The full scale of illegal adoptions and birth registrations in Ireland prior to the 1970s is unknown, the government has admitted.

Mother-and-baby homes, normally run by the church, facilitated the illegal adoption of children until 42 homes were closed in 1972, after the Health Care Act was enacted.

During parliamentary questions Socialist Party TD Clare Daly asked the current Health Minister James Reilly about the scale of the of illegal birth registrations and illegal adoptions facilitated by such homes.

Minister Reilly admitted the full extent was unknown.

“The issues raised by the deputy relate to practices that were private arrangements which involved the birth of a child being registered as the child of those persons or families that took the child, rather than of the birth mother," he said.

"The issuing of birth certificates is a matter for the Department of Social Protection, and suspected irregularities should be investigated by that department. The scale of such illegal birth registrations is unknown."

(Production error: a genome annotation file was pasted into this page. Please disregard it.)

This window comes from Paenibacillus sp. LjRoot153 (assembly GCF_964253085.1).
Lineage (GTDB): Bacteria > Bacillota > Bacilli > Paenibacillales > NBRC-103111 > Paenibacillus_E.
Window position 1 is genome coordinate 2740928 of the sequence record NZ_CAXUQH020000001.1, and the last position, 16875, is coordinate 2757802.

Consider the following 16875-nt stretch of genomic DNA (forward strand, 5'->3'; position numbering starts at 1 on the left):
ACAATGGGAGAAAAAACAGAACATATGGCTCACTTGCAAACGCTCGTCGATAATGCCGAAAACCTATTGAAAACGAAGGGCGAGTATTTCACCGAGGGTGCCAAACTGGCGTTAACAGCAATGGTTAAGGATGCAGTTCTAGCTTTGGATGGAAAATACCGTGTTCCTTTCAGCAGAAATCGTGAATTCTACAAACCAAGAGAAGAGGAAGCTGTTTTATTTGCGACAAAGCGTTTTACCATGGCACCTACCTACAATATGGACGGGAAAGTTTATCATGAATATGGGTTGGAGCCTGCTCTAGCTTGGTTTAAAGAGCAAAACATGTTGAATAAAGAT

Speaking about the possibility of tracing the historical documentarion he said : "the nature and secretiveness of the process means that any correlation of data is extremely difficult".

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Prior to the 1970s severl religious institutions in Ireland ran mother-and-baby homes throughout the country. The homes, normally run by nuns, were paid a per-capita sum by the state dependant on the numbers they catered for.

Women who fell pregnant out of wedlock were sent to such homes and many forced to work in the laundries, kitchens and farms of these institutions. Once their child was born, they were more often than not forced to give it up for adoption.